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Eyes of the tiger: face to face with wild Bengal tigers on safari in India

Evening Standard logo Evening Standard 08/10/2018 BEN NORUM
Bengal tiger, India © Getty Bengal tiger, India

A rustle in the trees. A glimpse of orange. Or are we imagining it? Some more movement. Sandy footsteps. Binoculars. Is it really a tiger?

At 6am, pre-breakfast and just after sunrise, it’s easy to think it could be a mirage, but it’s not. We reverse the jeep, focus and there’s no mistaking it.

We’re eye to eye with a wild tiger, there are mere metres between us and she is staring at us as intensely and inquisitively as we are at her.

It’s the kind of moment where time stands still for a short while and your mind forms a mental polaroid which you know will be with you for life.

As we look on, it’s clear that this is no zoo animal, and nor is it a creature at a busy safari park, so used to human interaction that people are no longer a novelty. Our guide is almost as awestruck as we are – he has been working at the location for six months, doing trips with tourists most days, and this is only the second tiger encounter he’s had there.

The rarity makes it all the more special. Dinosaurs aside, there can be few animals so ubiquitous, well-known and well-loved – by everyone from toddlers to grown-ups, featuring as popular cartoon characters, cereal emblems and cuddly toys – yet so unlikely to ever be seen in the wild.

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That’s partly because the ways and places in which tigers live make them tricky to spot – much trickier than lions, for example – but mainly down to there being scarily few of them around. Global numbers have depleted from around 100,000 a century ago to less than 4000 today, though in more recent years they’ve not been doing so badly – at a low point a decade ago there were barely 3000 of them.

It is initiatives like Project Tiger, launched by the Indian government 45 years ago to protect habitat, eliminate hunting and encourage breeding, which have helped boost numbers, and today well over half of all the world’s tigers are in India, with numbers growing. They are spread between nature reserves such as Satpura National Park, in the central Madhya Pradesh region, where we caught our glimpse, and safaris to see them are becoming an increasingly important source of income for both government and the private tourism industry.

a view of a wooden fence: Denwa balcony © Provided by Independent Digital News & Media Limited Denwa balcony

Our adventure started at Denwa Backwater Escape, the base of Pugdundee Safaris within Satpura Tiger Reserve, a few hours drive from Bhopal airport which is itself a short connecting flight from Delhi.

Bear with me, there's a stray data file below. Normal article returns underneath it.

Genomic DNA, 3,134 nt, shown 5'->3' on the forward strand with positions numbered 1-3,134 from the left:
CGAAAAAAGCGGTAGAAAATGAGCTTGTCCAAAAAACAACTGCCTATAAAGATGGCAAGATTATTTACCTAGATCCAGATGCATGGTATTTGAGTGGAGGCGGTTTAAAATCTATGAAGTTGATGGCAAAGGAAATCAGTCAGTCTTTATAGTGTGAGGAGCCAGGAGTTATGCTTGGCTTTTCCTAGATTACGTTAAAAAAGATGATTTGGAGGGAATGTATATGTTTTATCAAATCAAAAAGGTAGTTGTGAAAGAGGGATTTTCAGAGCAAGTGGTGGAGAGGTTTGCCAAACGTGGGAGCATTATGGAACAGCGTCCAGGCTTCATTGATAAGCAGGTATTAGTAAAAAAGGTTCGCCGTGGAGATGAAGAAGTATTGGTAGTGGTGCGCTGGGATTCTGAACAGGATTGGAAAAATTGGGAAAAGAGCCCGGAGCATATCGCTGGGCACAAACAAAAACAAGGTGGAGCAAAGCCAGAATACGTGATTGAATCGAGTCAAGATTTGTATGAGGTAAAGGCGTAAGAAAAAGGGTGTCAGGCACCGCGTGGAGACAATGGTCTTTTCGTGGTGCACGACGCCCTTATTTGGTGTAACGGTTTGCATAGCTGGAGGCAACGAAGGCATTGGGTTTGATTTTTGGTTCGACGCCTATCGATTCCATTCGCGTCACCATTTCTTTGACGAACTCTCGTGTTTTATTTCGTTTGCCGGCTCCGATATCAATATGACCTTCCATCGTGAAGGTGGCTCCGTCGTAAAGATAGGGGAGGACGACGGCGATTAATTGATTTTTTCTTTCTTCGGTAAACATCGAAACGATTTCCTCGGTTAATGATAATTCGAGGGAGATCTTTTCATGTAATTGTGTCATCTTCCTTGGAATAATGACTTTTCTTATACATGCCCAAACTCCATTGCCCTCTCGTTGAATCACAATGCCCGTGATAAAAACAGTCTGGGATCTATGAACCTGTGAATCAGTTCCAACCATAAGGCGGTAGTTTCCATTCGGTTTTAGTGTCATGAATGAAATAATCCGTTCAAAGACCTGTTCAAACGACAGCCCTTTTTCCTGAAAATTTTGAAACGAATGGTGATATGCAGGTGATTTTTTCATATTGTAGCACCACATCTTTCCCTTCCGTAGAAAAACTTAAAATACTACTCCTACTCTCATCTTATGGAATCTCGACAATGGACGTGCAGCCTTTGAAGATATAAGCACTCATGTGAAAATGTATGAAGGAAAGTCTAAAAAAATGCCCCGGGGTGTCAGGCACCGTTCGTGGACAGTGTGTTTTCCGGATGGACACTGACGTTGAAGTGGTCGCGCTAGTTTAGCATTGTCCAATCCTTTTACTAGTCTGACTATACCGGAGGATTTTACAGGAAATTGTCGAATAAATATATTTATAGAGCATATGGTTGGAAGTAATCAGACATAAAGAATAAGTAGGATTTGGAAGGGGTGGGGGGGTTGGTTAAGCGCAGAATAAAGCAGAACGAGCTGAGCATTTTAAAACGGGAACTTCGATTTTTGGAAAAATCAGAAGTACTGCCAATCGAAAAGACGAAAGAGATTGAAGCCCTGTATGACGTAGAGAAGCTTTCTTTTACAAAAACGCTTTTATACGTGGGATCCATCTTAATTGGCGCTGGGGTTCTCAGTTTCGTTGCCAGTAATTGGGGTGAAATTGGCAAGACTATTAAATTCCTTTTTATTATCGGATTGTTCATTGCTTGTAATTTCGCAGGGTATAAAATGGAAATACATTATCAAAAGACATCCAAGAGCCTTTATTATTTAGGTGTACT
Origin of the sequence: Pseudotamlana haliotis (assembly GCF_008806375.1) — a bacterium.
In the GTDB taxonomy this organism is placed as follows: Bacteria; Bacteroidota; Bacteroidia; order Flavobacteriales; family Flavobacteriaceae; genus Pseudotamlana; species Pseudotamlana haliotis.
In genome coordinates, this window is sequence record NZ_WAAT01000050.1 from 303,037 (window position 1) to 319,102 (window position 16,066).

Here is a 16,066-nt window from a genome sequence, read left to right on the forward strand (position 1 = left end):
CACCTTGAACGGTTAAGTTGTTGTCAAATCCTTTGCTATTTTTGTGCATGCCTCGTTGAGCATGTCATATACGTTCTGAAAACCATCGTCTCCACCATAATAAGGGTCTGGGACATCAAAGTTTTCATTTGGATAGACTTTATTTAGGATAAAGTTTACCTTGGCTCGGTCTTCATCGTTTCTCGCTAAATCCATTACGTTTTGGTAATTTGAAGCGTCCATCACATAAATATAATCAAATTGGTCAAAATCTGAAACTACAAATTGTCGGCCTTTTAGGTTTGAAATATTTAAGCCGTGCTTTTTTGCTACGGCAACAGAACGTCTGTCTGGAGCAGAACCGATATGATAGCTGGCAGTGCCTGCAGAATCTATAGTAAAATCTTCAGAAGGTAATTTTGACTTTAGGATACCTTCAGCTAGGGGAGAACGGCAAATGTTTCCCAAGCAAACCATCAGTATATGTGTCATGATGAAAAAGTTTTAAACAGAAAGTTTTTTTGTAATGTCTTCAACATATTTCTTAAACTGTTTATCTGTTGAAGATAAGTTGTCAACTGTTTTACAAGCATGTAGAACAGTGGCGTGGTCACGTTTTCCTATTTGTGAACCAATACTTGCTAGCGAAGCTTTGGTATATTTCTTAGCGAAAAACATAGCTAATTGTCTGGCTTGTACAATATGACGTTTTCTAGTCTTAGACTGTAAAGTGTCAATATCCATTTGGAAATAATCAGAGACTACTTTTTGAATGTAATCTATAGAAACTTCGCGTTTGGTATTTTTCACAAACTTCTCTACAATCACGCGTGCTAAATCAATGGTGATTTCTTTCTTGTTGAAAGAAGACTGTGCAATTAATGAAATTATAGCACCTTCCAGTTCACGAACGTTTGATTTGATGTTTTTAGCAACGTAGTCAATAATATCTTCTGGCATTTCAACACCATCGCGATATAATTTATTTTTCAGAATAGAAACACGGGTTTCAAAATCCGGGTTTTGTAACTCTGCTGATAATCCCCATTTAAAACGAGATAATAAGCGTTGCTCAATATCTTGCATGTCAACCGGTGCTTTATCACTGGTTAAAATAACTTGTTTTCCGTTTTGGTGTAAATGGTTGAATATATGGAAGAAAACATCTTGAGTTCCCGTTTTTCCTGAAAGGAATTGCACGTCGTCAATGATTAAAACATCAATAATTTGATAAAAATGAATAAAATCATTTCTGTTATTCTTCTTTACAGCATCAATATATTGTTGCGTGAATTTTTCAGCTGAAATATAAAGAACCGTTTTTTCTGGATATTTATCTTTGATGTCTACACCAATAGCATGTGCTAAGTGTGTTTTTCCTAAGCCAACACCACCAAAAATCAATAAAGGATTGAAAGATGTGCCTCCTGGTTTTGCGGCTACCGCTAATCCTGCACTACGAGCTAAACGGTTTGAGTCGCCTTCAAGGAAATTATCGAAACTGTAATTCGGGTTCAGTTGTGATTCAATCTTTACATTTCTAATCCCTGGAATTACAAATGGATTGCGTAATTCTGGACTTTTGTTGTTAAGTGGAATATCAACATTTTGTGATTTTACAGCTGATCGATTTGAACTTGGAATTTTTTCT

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We then moved on to Pench Tree Lodge in another national park, a few hours’ drive away – round the corner by India’s standards. It’s here that has some of the best chances in the country (and therefore the world) of spotting a wild tiger, though nature is nothing if not unpredictable and it was at Satpura – where the chances are lower – that we got our sighting.

Both wonderfully peaceful retreats built in clearings at the heart of the wilderness, we sleep in beautifully rustic and romantic treehouses and are indulged with excellent home-cooked meals on stylish dining patios, relaxing between drives into the wild to try and spot tigers, and dips in the pool to cool off afterwards.

a group of people sitting at a table in a park: Pench pool  © Provided by Independent Digital News & Media Limited Pench pool 

Though there’s no disguising the luxury at either of the beautiful lodges – leather seats, cotton sheets – they tread a neat line between grandeur and grass roots, with an eco mindset prevailing throughout. Water is filtered on-site to avoid the need for plastic bottles, ingredients are painstakingly local, and employees come from within the community with profits poured into local initiatives too.

While sightings of tigers may be impossible to guarantee and easy to miss, you won’t go without spotting some impressive wildlife.

At Pench, the very jungle which inspired Rudyard Kipling’s The Jungle Book, even if Shere Khan doesn’t come out to play, his mate Baloo, the sloth bear, is very likely to and is a spectacle to behold in his own right.

Wild dogs and leopards are also out and about, along with numerous wild and wonderful monkeys, deers and birds.

In that respect, it’s not quite all about the tigers, but if you want the best chance of coming face to face with one of the few thousand of them out there, then you’re in the right place. And when it comes to a winning combination of luxury, knowledge and awareness of environmental and social factors, Pugdundee are a safari company that’s earned their stripes.

Visit pugdundeesafaris.com for more information and to book.

Flight Centre (0800 082 5922 /www.flightcentre.co.uk ) offers an “Unexplored Wildlife of India” package from £2,349 per person sharing for an 10 day/9 night itinerary including 2 b&b nights in Delhi (including a city tour and Rickshaw Ride at Old Delhi), 3 nights in Satpura staying at Pugdundee’s Denwa Backwater Escape and 3 nights in Pench at Pench Tree Lodge. This package includes return International flights from Heathrow to Delhi, domestic flights and all road transfers in an air-conditioned vehicle with English speaking guide/driver. Accommodation in Satpura and Pench is in beautiful Pugdundee cottages and includes Full Board.

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